“Dripping down, down, down. Frustrating that the housing market is not recovering,” said the chief economist at the National Association of Realtors. Read…  Home Sales to Get Even Uglier in Near Future


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  59 comments for “New House Prices Drop 12% as Supply Surges

  1. Iamafan says:

    It’s hard to believe that this did not play into the Fed’s decision to be “patient” as he patient is dying.

  2. qt says:

    Recent new home buyers SCREWEEEEEDDDDDDDD!!!

    • alex in san jose AKA digital Detroit says:

      The first rule is always to buy when everyone else is buying, they can’t be wrong, right? Sure the prices are at a peak but this time is different(tm) and real estate only goes up!

  3. A bit of a slowdown is what was needed to keep wage growth in check. So, I would say that this is working and has worked. While I (if elected Fed Chairman) would have skipped that December increase, I think that the others were just fine. If sales start to pick up again, I would hit the market with another increase. If we drop another 10% in sales or 5% in price, I would probably drop the rate. But, then again, I haven’t been elected just YET.

    • LessonIsNeverTry says:

      It worked? Wage growth just hit the highest year over year increase since June 2008, at 2.9%.

      • economicminor says:

        I just don’t get these numbers.

        Does that mean everyone got a 2.9% raise?

        Some how I can’t believe this. Like all teachers, police, fire fighters, government workers, restaurant workers, butchers, and everyone?

        Some people must have gotten a huge bump because no one I know got any raise at all..

        Seems like propaganda rather than facts..
        Does that mean the person who pumps my gas got a 3% raise?
        The real estate sales people who are selling fewer homes?
        Wolf? What do you know about these figures?

    • Matt P says:

      Why do we want to keep down wage growth? That is the only thing that helps the working class. All other growth seems to be fine but never wage growth when it should be the opposite.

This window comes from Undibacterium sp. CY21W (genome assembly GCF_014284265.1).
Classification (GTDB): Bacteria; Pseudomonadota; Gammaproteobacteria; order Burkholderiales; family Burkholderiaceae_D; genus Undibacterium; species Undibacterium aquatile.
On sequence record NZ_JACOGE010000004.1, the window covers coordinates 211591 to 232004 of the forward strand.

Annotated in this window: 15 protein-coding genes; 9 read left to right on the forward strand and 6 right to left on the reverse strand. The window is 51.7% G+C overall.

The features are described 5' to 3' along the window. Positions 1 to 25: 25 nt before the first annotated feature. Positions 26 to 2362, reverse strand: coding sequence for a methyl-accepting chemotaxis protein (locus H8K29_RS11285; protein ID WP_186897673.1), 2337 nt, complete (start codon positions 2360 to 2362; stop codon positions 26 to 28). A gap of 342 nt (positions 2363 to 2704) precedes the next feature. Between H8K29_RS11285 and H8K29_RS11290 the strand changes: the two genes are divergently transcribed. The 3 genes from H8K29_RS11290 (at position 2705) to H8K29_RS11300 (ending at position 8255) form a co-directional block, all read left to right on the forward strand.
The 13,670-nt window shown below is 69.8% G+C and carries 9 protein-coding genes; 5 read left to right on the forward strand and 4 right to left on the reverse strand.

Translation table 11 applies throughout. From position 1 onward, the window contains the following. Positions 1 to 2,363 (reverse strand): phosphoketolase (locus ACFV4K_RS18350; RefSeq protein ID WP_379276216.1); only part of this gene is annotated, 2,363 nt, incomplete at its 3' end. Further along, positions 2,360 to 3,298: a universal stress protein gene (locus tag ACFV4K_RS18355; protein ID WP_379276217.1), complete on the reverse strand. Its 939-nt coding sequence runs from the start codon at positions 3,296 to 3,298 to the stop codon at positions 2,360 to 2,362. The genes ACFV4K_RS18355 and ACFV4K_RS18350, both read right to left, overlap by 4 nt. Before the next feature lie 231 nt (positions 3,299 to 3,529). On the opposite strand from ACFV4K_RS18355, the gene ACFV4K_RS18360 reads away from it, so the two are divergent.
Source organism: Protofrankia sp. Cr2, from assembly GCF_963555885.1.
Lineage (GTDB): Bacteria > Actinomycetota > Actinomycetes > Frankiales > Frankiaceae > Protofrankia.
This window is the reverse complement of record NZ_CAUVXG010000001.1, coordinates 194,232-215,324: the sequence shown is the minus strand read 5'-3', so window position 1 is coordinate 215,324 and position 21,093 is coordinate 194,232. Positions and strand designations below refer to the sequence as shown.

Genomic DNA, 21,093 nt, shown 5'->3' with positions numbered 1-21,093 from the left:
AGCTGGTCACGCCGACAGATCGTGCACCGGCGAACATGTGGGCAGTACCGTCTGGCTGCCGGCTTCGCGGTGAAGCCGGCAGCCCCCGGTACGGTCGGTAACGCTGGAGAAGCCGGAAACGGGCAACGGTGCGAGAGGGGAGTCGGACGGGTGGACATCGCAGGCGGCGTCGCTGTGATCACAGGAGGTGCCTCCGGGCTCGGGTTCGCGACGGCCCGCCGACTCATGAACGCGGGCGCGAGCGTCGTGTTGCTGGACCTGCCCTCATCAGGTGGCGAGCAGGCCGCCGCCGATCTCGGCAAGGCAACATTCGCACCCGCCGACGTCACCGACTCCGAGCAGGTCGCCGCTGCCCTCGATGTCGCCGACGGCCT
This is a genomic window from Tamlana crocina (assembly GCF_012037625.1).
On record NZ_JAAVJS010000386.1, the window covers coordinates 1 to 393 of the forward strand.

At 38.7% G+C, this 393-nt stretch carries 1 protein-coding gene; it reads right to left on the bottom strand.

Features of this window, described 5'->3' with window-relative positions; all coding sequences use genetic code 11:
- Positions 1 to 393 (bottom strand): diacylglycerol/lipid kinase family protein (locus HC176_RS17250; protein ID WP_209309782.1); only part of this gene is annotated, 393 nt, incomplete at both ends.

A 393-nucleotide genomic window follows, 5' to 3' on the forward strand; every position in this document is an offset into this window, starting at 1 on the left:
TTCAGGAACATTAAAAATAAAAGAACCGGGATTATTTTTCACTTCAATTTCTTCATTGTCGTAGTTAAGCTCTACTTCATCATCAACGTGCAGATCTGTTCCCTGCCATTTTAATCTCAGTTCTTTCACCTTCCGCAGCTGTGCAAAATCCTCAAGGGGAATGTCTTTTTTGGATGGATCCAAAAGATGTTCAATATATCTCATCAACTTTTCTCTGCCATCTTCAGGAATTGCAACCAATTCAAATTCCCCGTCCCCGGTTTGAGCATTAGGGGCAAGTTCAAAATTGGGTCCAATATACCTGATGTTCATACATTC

• hidflect says:

        Simple wage increases get eaten up by inflation and reduce competitiveness with overseas. The best way to help the working class is to upskill them. An engineer earns more than a mechanic and is more productive.

        • MD says:

          No that’s nonsense, a fallacy put into your head by neoliberal propaganda to ensure that increased profits get returned to stockholders and executives, instead of being given to the people who actually need the money…

          Giving low-paid people a pay rise to spend on basics (and debt paydown…) does NOT result in inflation.

          Your type of ‘thinking’ sadly is what delivers us third-world levels of wealth disparity and social strife it causes.

      • yngso says:

        Business owners are shortsightedly worried about their bottom line, but if happy, well paid workers stay and produce more dols, what could be better?

    • Debt Wazoo says:

      I guarantee that you will not be elected fed chairman.

      In fact, I guarantee that nobody ever will.

      Because the fed chairman isn’t elected.

  4. Naresh says:

    About time
    We need a 40 percent drop on vancouver any overpriced
    I hear it’s totally dead the chinese are pulling there financially

  5. Willy2 says:

    – W. Richter could also use a 3, 6 or 12 month rolling average in the charts. That already would eliminate a lot of “jumpiness”.

    • Debt Wazoo says:

      it would also mean not seeing the oncoming train until 3, 6, or 12 months post-trainwreck.

      Data smoothing is nice for understanding the past, but unhelpful for predicting the future.

  6. Ehawk says:

    Yeah. But interest rates are down, and stocks are up, so with full employment, sales will rise again.

    I hate it, but it is what it is. The whole economy is manage by The FED, and It’s in to save the day.